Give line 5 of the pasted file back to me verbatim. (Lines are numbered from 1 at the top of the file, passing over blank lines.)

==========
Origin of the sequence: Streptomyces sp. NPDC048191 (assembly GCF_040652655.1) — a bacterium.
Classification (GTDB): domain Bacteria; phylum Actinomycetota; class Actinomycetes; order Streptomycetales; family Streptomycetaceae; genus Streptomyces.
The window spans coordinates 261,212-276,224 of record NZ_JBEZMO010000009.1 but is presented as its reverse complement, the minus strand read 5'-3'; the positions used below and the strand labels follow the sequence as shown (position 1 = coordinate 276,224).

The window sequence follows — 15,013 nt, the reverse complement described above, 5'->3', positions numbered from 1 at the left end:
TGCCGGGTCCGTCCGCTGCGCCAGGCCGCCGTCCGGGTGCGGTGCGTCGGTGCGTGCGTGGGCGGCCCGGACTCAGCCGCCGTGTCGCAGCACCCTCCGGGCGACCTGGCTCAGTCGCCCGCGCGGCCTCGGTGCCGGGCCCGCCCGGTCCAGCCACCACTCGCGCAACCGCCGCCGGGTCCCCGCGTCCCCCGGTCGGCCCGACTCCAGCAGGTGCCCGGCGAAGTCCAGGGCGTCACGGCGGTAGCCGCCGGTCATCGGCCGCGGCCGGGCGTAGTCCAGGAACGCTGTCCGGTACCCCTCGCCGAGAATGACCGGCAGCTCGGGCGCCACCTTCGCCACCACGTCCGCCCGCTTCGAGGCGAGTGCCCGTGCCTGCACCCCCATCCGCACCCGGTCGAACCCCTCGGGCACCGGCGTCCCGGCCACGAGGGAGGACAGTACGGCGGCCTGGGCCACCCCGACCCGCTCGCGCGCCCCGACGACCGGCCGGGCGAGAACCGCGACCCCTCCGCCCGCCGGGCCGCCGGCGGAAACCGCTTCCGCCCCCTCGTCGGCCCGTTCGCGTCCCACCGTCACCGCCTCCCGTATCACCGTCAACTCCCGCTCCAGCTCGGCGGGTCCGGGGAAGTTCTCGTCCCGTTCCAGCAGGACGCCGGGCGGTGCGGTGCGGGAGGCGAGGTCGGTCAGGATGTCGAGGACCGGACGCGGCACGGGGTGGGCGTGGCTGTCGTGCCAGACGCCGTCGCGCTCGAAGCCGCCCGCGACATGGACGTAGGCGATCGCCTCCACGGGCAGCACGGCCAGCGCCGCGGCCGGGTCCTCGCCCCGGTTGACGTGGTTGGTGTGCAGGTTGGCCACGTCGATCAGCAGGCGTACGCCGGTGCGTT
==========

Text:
TGCCGGGTCCGTCCGCTGCGCCAGGCCGCCGTCCGGGTGCGGTGCGTCGGTGCGTGCGTGGGCGGCCCGGACTCAGCCGCCGTGTCGCAGCACCCTCCGGGCGACCTGGCTCAGTCGCCCGCGCGGCCTCGGTGCCGGGCCCGCCCGGTCCAGCCACCACTCGCGCAACCGCCGCCGGGTCCCCGCGTCCCCCGGTCGGCCCGACTCCAGCAGGTGCCCGGCGAAGTCCAGGGCGTCACGGCGGTAGCCGCCGGTCATCGGCCGCGGCCGGGCGTAGTCCAGGAACGCTGTCCGGTACCCCTCGCCGAGAATGACCGGCAGCTCGGGCGCCACCTTCGCCACCACGTCCGCCCGCTTCGAGGCGAGTGCCCGTGCCTGCACCCCCATCCGCACCCGGTCGAACCCCTCGGGCACCGGCGTCCCGGCCACGAGGGAGGACAGTACGGCGGCCTGGGCCACCCCGACCCGCTCGCGCGCCCCGACGACCGGCCGGGCGAGAACCGCGACCCCTCCGCCCGCCGGGCCGCCGGCGGAAACCGCTTCCGCCCCCTCGTCGGCCCGTTCGCGTCCCACCGTCACCGCCTCCCGTATCACCGTCAACTCCCGCTCCAGCTCGGCGGGTCCGGGGAAGTTCTCGTCCCGTTCCAGCAGGACGCCGGGCGGTGCGGTGCGGGAGGCGAGGTCGGTCAGGATGTCGAGGACCGGACGCGGCACGGGGTGGGCGTGGCTGTCGTGCCAGACGCCGTCGCGCTCGAAGCCGCCCGCGACATGGACGTAGGCGATCGCCTCCACGGGCAGCACGGCCAGCGCCGCGGCCGGGTCCTCGCCCCGGTTGACGTGGTTGGTGTGCAGGTTGGCCACGTCGATCAGCAGGCGTACGCCGGTGCGTT